The People Who Stop

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A few days ago, my little sister was volunteering at a nursing home and ended up spending an hour with a lovely elderly woman.  This woman was a bit disoriented, fuzzy on what was happening around her, but she lit up as she began to reminisce about her late husband—“so tall and handsome”—her children, her growing-up years in rural Alaska. She talked and talked until my sister’s time was up.

“Thank you so much for stopping,” the lady said. And then, she reached out to hold my sister’s hand. “Everyone else just walks on by.”

That sentence breaks my heart.

I spent over a year working as a CNA in a nursing home. One of my most memorable experiences involves a sweet 90-something lady named Vera. It’d been a nightmarish shift: understaffed, contagious illness, combative dementia patients, malfunctioning equipment, messes everywhere. I was beyond stressed, near tears, praying for the shift to be over already. Just get me outta here, Lord. As I finished her roommate’s nightly routine and headed for the door, Vera—tiny and frail, with white dandelion-fluff hair—called me over to her bed. When I got there, she reached for my hand and said in a voice no louder than a whisper: “Please tell me that Jesus loves me and I love him. I need to hear it.”

There was so much else I needed to do. But what Vera needed was for someone to stop—long enough to hold her hand, hollow-boned like a bird, and tell her how fiercely her Lord loves her. And in a shift of emptying bedpans and spoon-feeding meals and cleaning up body fluids, I think that tiny moment where all the chaos came screeching to a halt for Vera was, maybe, what mattered most.

We’re all familiar with the parable of the Good Samaritan. In Luke 10:25-37, Jesus tells a story of a man attacked by robbers on the road from Jerusalem to Jericho. He’s left lying in the thoroughfare, naked and half-dead. First a priest comes by, but when he sees the man, he switches to the other side of the road and walks past without stopping. Then a Levite walks down the road; he, too, passes the man. Finally, a Samaritan arrives and this time, he stops. He pours oil and wine on the man’s wounds, bandages him, puts him on his own donkey and takes him to an inn where the Samaritan nurses him, paying the innkeeper two days’ wages to provide the best food and lodging.

Everything the Samaritan did for the man—his compassion, his over-the-top generosity—is important. But his defining moment, the tipping point that separated him from the other travelers walking by, was his choice to stop.

What did he sacrifice in order to make that choice, I wonder? The road between Jerusalem and Jericho was notoriously treacherous and winding, not the kind of road for a casual stroll. The Samaritan had a good reason to be on that road. Did he have a packed schedule ahead in Jerusalem? Business meetings that couldn’t wait? Dinner plans with friends? Or was he just tempted to avoid the hassle of helping a stranger?

Did the man in the road reach out his hand and whisper, “everyone else has walked by?

I think the saddest part of the Good Samaritan story is that before he showed up, the others who ignored the man in the road were a priest and a Levite. They were the people of God. They knew His law and His love.  And yet, when they saw that man, they scooted on past him. It was a Samaritan, a non-believing enemy of the Jews, who showed him compassion.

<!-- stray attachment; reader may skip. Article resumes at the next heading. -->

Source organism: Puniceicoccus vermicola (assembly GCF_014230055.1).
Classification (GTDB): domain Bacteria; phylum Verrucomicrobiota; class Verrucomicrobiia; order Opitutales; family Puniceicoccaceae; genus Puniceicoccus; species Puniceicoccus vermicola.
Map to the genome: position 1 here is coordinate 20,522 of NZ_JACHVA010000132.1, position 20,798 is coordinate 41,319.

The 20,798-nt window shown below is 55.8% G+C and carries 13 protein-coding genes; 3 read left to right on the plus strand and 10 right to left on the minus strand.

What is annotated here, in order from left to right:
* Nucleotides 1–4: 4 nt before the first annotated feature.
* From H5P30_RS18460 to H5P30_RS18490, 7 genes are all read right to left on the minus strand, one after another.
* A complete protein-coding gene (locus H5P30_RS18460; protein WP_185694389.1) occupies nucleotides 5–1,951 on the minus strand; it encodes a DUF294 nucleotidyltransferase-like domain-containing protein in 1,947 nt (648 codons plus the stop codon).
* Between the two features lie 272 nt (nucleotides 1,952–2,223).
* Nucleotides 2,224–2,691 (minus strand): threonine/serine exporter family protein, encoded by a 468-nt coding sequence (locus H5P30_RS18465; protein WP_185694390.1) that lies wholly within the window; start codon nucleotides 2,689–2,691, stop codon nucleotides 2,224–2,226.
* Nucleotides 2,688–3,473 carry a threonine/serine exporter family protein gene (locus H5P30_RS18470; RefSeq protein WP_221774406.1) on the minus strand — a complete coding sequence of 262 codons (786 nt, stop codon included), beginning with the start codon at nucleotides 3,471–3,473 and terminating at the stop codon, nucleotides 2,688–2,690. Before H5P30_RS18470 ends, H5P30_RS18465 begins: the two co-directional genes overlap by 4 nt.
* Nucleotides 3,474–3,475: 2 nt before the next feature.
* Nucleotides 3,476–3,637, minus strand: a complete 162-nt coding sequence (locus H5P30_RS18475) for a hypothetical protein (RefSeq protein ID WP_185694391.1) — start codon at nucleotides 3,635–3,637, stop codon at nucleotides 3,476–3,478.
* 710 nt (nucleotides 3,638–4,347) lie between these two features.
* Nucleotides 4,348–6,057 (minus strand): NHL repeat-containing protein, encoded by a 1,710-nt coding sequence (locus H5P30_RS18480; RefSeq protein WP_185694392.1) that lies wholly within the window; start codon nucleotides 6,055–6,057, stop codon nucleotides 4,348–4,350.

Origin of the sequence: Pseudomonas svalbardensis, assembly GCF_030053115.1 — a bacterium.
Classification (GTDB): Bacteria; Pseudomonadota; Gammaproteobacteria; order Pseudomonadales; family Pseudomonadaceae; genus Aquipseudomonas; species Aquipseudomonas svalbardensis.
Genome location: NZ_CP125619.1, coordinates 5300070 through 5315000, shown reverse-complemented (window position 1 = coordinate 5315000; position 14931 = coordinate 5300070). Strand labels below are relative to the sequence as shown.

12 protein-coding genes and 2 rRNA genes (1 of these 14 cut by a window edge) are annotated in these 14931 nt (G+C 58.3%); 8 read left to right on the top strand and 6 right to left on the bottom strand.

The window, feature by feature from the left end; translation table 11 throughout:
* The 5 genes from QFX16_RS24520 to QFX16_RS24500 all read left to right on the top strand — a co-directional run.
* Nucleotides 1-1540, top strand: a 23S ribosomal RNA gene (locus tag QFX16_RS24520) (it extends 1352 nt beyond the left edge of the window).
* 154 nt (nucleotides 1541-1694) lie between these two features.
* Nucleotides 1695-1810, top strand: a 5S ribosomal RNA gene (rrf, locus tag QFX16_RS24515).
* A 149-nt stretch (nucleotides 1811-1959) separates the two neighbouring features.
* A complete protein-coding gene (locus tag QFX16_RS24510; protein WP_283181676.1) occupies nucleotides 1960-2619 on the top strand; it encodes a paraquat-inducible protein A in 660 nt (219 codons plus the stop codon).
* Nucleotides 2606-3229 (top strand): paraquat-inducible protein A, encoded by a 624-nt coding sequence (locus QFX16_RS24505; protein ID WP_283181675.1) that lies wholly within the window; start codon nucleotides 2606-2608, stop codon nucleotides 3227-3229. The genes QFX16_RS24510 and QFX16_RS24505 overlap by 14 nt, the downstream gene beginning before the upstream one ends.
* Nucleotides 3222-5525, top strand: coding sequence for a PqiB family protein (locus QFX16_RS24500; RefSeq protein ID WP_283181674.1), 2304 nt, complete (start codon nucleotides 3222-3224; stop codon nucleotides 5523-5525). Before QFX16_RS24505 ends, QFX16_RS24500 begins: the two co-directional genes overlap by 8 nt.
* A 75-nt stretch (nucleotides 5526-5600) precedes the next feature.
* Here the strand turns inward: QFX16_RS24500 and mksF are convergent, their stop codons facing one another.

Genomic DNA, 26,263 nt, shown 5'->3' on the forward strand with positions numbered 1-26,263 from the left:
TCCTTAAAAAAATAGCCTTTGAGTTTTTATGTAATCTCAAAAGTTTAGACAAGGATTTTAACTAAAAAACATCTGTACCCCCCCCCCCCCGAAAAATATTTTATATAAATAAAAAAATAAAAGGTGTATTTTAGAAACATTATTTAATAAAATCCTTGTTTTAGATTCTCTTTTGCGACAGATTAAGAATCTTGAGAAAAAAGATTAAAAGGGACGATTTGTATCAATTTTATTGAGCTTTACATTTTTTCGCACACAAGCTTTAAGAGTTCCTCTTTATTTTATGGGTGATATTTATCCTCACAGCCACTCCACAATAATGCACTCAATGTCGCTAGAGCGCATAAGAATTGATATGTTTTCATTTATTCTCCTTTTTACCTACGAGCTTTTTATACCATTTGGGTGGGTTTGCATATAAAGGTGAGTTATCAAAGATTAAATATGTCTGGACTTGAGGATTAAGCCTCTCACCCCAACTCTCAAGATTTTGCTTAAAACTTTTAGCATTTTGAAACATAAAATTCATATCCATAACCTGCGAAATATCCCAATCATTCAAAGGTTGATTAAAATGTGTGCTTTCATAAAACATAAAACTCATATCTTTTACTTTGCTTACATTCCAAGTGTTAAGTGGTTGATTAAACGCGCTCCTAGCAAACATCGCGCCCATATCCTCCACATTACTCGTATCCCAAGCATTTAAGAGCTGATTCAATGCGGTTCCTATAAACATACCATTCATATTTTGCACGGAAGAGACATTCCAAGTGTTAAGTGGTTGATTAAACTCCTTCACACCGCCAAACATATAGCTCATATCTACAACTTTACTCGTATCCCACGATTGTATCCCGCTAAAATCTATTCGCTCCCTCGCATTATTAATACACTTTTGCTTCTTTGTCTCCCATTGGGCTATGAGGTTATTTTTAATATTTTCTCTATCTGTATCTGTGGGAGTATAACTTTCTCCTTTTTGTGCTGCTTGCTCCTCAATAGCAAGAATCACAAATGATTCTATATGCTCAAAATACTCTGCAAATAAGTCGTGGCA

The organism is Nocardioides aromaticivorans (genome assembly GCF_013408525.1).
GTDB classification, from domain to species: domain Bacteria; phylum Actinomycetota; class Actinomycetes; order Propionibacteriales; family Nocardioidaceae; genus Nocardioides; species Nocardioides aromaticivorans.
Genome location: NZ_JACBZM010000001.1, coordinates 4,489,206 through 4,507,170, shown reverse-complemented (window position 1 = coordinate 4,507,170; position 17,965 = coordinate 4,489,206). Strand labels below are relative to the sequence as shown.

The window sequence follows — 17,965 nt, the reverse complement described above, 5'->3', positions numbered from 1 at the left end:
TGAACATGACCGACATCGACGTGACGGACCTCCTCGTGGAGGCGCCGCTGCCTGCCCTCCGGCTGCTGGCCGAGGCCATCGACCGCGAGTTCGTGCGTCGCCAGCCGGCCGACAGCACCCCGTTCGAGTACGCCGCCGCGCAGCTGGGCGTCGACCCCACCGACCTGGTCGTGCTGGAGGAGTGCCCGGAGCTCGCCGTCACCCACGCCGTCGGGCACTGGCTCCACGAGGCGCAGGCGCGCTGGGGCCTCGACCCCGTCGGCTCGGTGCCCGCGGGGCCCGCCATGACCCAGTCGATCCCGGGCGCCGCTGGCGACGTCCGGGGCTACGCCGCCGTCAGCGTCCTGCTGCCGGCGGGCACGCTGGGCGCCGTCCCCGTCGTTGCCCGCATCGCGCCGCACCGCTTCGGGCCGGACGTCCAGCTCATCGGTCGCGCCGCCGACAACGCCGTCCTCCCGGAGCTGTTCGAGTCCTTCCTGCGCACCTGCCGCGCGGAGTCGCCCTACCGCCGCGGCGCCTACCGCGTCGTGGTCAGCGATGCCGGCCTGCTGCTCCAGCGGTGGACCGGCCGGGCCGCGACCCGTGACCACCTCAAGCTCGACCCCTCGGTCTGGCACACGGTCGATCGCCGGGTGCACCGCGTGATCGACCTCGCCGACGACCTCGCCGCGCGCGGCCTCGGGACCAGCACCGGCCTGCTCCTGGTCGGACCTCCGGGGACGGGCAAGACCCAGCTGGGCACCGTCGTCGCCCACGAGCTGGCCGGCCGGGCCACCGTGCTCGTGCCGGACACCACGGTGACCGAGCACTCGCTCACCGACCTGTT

It’d be nice if we could write these two off as terrible people, atypical, the rare bad apple in the barrel. But as a priest and a Levite, these men were the most moral and righteous in Israel, living lives of external holiness and religious ritual. Very possibly they were on their way to Jerusalem to contribute to some good cause. Maybe they were caught up in faraway charitable efforts and ambitious political ideals, so busy with “Kingdom work” that they walked right by the Kingdom itself, bleeding out in the dusty road. Sound familiar?

It’s a sobering reality check. But it’s also an encouragement.

I’m only a college kid, poor and landlocked (and sleep-deprived). Maybe you are, too. Maybe right now, you and I can’t perform lifesaving surgery on a child in Ethiopia. We can’t feed 300 Ukrainian preschoolers lunch every day. We can’t build wells for clean water in Thailand. We can’t start an inner-city program to mentor ex-gang members. We can’t teach women in India a trade that will allow them to escape prostitution.

But you and I, we can stop.

The Kingdom today probably isn’t a beat-up man lying alone in the road. But it’s the barista who makes my coffee every morning on the way to work, exchanging small talk a hundred times and never having a real conversation. It’s the smelly homeless man slouched against the wall of the subway stop, as people walk at least ten feet around him. It’s the invisible janitor in the background, working three jobs but still not able to pay the electric bill. It’s the old lady with a heart-full of young memories sitting in a wheelchair, starving to tell her story.

“Everyone else just walks on by.”

As Christians, we’re the hands and feet of Jesus. Sometimes that means our hands and our feet will be motionless, as we sit still on life’s road with someone precious and broken. It’ll take our time, our convenience, and our comfort zone. But in the end, that’s who we are meant to be—the mirror image of a God who pauses to be with us, over and over again.

We are the people who stop.


About Audrey Chapman

Audrey Chapman is a nursing student, CNA, and insatiable bookworm living in the beautiful Rocky Mountains. She is passionate about sacrificially being the hands and feet of Jesus, the power of stories, creating beauty, people, history, chai tea, and belting Broadway musicals.
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